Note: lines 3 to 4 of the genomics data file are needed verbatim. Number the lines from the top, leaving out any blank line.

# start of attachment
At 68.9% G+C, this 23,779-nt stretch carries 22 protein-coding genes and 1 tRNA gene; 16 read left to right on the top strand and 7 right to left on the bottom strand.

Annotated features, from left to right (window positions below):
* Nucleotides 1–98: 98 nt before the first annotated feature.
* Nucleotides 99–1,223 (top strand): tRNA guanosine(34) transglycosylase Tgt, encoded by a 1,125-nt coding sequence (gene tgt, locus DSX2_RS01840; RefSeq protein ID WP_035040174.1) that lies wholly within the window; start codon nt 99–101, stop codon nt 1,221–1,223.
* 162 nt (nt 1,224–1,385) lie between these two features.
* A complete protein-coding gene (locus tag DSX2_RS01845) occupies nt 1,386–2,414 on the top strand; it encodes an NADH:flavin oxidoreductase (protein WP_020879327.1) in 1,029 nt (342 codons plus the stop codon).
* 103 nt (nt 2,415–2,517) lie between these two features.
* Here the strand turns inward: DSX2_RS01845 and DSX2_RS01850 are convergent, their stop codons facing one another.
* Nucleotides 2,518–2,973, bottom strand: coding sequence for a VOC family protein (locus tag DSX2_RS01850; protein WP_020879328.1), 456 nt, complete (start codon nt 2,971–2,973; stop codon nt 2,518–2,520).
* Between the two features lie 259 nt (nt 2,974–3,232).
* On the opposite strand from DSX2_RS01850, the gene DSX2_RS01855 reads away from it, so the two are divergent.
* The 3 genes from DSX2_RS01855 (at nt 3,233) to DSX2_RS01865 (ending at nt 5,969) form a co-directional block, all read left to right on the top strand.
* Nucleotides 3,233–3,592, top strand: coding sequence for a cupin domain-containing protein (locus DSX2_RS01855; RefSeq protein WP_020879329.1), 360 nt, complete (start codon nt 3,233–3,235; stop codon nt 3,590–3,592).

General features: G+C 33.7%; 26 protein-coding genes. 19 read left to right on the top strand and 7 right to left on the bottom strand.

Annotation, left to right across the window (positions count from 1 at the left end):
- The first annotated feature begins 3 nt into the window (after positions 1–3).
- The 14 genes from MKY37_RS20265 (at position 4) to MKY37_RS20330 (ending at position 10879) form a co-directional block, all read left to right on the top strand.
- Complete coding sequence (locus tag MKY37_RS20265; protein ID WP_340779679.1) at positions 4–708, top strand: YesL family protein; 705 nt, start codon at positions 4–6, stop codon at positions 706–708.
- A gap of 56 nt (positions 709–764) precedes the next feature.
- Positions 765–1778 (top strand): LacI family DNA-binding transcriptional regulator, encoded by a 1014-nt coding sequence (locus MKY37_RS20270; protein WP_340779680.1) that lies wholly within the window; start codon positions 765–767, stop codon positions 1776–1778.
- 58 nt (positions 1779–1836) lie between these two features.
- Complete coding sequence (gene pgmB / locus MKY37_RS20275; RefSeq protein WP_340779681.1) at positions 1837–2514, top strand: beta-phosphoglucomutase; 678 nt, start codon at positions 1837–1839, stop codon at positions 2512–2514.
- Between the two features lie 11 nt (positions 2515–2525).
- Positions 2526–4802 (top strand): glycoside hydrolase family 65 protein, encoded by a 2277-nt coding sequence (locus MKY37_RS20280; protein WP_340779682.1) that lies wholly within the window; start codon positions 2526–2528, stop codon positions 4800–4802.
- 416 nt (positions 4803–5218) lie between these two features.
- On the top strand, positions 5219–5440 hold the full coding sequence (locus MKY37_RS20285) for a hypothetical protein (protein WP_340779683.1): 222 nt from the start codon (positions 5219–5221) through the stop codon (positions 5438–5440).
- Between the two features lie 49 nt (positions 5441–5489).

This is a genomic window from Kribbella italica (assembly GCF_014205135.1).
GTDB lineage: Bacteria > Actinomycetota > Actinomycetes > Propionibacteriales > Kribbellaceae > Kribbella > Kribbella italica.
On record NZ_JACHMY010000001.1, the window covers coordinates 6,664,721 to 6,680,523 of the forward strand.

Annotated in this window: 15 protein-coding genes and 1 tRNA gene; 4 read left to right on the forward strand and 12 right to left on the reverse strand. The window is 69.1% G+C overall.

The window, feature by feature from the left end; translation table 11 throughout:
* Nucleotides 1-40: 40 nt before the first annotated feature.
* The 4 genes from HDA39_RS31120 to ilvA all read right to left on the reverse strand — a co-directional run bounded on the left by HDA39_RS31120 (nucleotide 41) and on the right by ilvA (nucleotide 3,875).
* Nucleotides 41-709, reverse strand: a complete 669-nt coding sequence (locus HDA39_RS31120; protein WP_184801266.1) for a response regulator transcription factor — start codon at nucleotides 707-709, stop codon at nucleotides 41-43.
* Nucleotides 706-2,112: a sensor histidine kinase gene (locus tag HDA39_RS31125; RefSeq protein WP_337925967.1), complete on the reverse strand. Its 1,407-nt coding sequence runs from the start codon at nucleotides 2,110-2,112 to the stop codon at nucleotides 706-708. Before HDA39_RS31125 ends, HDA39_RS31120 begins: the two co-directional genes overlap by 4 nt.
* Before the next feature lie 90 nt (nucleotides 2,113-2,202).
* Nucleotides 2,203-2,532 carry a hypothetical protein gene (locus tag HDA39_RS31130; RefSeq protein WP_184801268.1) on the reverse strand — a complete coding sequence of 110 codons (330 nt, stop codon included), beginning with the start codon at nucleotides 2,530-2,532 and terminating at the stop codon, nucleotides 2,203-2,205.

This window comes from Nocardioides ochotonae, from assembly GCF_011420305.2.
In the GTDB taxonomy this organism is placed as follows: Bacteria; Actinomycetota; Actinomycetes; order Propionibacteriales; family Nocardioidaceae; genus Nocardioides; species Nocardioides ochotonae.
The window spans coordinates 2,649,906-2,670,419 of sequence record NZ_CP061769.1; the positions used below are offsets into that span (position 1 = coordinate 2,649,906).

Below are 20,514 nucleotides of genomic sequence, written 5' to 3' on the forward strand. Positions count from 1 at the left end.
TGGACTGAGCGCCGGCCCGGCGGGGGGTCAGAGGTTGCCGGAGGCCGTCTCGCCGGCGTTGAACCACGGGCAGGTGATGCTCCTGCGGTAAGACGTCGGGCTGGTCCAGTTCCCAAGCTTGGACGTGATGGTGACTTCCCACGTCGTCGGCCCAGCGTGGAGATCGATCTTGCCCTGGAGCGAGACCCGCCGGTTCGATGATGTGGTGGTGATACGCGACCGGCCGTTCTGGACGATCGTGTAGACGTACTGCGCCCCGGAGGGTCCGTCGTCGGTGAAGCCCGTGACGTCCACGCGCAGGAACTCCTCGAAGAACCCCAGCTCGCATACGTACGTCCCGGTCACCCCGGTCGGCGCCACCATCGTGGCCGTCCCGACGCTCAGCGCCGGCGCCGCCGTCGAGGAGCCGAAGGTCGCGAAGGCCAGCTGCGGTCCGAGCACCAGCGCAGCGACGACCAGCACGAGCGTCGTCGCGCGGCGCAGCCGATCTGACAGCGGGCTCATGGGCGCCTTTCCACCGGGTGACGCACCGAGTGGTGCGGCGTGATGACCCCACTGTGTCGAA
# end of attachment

* Nucleotides 1–98: 98 nt before the first annotated feature.
* Nucleotides 99–1,223 (top strand): tRNA guanosine(34) transglycosylase Tgt, encoded by a 1,125-nt coding sequence (gene tgt, locus DSX2_RS01840; RefSeq protein ID WP_035040174.1) that lies wholly within the window; start codon nt 99–101, stop codon nt 1,221–1,223.